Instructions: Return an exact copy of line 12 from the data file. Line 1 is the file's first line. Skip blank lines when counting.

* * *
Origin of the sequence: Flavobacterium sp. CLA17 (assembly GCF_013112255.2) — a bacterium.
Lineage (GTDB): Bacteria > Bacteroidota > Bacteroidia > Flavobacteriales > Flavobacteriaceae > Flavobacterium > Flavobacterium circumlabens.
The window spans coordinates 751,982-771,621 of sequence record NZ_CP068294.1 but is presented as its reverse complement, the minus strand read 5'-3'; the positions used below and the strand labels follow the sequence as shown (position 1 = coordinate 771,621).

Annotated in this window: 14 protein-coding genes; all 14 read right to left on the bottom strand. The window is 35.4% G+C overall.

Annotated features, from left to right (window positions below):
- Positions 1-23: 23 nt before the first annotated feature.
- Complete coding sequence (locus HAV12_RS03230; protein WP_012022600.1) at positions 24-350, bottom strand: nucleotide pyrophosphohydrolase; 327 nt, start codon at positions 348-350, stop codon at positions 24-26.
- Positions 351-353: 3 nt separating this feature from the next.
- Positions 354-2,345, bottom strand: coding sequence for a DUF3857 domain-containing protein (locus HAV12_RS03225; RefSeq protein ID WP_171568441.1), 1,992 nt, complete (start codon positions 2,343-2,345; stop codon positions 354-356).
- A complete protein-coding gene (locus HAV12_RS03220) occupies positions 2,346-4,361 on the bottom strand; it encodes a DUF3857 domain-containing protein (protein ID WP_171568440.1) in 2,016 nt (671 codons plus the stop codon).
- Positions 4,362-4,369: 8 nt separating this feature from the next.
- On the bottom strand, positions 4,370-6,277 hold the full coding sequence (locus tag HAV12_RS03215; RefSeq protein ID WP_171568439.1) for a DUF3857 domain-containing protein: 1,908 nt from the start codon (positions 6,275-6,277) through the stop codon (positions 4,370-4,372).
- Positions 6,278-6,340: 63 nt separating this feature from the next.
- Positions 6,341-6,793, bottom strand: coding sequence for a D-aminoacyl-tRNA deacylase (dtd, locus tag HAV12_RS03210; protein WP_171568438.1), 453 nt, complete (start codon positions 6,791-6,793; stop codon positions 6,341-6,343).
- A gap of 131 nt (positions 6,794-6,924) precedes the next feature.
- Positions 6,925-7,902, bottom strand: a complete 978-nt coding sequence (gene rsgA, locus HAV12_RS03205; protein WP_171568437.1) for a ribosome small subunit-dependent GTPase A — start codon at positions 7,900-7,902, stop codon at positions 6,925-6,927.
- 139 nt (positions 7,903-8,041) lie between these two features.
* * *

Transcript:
- On the bottom strand, positions 4,370-6,277 hold the full coding sequence (locus tag HAV12_RS03215; RefSeq protein ID WP_171568439.1) for a DUF3857 domain-containing protein: 1,908 nt from the start codon (positions 6,275-6,277) through the stop codon (positions 4,370-4,372).